Monies reserved to settle class action lawsuits often go unclaimed because absent class members cannot be identified or notified or because the paperwork required is too onerous. Rather than allow the unclaimed funds to revert to the defendant or escheat to the state, courts are experimenting with cy pres distributions—they award the funds to charities whose work ostensibly serves the interests of the class “as nearly as possible.”

Although laudable in theory, cy pres distributions raise a host of problems in practice. They often stray far from the “next best use,” sometimes benefitting the defendant more than the class. Class counsel often lacks a personal financial interest in maximizing direct payments to class members because the fee is just as large if the money is paid cy pres to charity. And if the judge has discretion to select the charitable recipient of the unclaimed funds, she may select her alma mater or another favored charity, thereby creating an appearance of impropriety.

Litigation challenging the national security actions of the federal government has taken a seemingly paradoxical form in recent years. Prospective coercive remedies like injunctions and habeas corpus (a type of injunction) are traditionally understood to involve much greater intrusions by the judiciary into government functioning than retrospective money damages awards. Yet, federal courts have developed and strictly applied doctrines barring Bivens damages actions against federal officials because of an asserted need to preserve the prerogatives of the political branches in national security and foreign affairs. At the same time, the courts have been increasingly assertive in cases involving coercive remedies, especially habeas, that have dramatically impacted post-9/11 national security policies. Additionally, federal courts, particularly the Supreme Court, are increasingly willing to rule against the executive in cases concerning justiciability and judicial power.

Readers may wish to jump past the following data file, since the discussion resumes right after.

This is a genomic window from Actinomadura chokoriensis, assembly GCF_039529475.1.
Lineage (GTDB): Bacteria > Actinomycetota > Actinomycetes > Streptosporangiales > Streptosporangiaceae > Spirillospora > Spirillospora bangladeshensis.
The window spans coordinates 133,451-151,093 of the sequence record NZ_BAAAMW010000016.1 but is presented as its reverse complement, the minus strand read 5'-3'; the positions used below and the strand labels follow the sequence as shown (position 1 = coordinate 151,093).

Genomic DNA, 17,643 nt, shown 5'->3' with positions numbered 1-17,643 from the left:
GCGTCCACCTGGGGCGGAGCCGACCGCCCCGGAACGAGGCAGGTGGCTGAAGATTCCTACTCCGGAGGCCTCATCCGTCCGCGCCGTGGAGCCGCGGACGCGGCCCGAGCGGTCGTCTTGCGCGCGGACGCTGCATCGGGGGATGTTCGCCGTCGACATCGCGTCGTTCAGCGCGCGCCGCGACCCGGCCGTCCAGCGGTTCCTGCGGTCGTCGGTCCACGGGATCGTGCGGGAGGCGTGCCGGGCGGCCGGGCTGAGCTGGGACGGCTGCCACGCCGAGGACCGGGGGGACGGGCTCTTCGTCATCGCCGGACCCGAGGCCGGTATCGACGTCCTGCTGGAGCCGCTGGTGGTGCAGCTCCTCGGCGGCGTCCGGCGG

The Supreme Court, in a line of several cases over the past decade, has established a rigorous federal constitutional excessiveness review for punitive damages awards based on the Due Process Clause. As a matter of substantive due process, says the Court, punitive awards must be evaluated by three “guideposts” set forth in BMW of North America v. Gore: the degree of reprehensibility of the defendant’s conduct, the ratio between punitive and compensatory damages, and a comparison of the amount of punitive damages to any “civil or criminal penalties that could be imposed for comparable misconduct.” Following up on this pronouncement in State Farm Mutual Automobile Insurance Company v. Campbell, the Court indicated that “few awards exceeding a single-digit ratio between punitive and compensatory damages, to a significant degree, will satisfy due process.” Unfortunately, neither the “guideposts” nor the single-digit multiple rule have any basis in the law of due process and represent nothing more than the imposition of the Court’s own standards for punishment in place of those of the states.